This home cognitive tests may detect Alzheimer’s earlier

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Many people experience forgetfulness as they age, but it’s often difficult to tell if these memory issues are a normal part of aging or a sign of something more serious.

In a new study from The Ohio State University, researchers found that a simple, self-administered test can identify the early, subtle signs of dementia sooner.

This earlier detection by the Self-Administered Gerocognitive Examination (SAGE test) is critical to effective treatment, especially as new therapeutics for dementia and Alzheimer’s disease are being developed and approved.

It allows doctors to get a baseline of their patients’ cognitive functioning, and repeat testing allows them to follow their memory and thinking abilities over time.

The eight-year study followed 665 consecutive patients.

Researchers found that the SAGE test accurately identified patients with mild cognitive impairment who eventually progressed to a dementia diagnosis at least six months earlier than the most commonly used testing method called the Mini-Mental State Examination (MMSE).

Among the 164 patients with baseline mild cognitive impairment, 70 patients converted to dementia.

This is a 43% conversion rate over three to four years which is similar to rates from other academic center-based studies.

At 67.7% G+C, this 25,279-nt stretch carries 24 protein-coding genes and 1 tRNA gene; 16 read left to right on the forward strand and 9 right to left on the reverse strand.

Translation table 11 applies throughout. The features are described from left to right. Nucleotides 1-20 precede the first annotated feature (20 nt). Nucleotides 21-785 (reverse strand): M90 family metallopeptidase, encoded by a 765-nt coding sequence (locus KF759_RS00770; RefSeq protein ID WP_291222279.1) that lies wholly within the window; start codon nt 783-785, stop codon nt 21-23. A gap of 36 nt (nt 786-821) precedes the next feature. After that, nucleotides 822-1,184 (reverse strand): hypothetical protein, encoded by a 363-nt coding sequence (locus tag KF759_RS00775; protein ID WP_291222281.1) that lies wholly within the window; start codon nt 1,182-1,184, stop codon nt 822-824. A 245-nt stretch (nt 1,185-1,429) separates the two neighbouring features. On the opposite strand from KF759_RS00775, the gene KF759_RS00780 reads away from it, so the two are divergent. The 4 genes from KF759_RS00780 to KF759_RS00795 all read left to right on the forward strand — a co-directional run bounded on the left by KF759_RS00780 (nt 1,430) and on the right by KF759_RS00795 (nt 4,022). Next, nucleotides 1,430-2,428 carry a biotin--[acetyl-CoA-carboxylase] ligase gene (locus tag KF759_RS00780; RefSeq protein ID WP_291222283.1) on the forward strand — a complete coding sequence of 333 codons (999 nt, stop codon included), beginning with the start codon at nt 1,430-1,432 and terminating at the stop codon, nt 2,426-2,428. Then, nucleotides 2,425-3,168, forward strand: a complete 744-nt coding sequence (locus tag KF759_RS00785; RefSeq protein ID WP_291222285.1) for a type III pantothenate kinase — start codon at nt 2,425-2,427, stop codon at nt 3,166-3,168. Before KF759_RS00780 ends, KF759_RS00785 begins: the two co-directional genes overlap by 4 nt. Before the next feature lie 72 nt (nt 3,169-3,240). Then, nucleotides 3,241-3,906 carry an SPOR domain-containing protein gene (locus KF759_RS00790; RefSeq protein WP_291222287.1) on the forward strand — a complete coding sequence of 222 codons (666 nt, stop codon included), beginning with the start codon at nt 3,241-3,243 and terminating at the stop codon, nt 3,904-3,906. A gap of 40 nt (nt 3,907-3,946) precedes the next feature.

The distribution of dementia diagnoses included 70% Alzheimer’s disease dementia, 7% Lewy body dementia, and 9% pure or mixed vascular dementia.

The test can be taken anywhere whenever there are cognitive concerns. It takes only about 10-15 minutes to complete, and the four interchangeable forms are designed to reduce learning effects from recurrent testing over time.

The cognitive domains tested with the 11-item test include orientation, language, calculations, memory, abstraction, executive function, and constructional abilities. The MMSE does not test abstractions or executive function abilities.

The team says any time you or your family member notices a change in your brain function or personality you should take this test.

If that person takes the test every six months and their score drops two or three points over a year and a half, that is a significant difference.

Their doctor can use that information to get a jump on identifying the causes of the cognitive loss and to make treatment decisions.

More than 6 million Americans have Alzheimer’s disease, and those numbers are expected to rise to more than 13 million by 2050.

If you care about Alzheimer’s disease, please read studies about the blood test that can predict dementia, Alzheimer’s 5 years early, and findings that one year of this exercise training may reduce risk of Alzheimer’s disease.

For more information about brain health, please see recent studies about 2 personality traits that may protect you from Alzheimer’s disease and more, and results showing that some diabetes drugs may reduce the risk of Alzheimer’s disease.

The study is published in Alzheimer’s Research & Therapy. One author of the study is Dr. Douglas Scharre.

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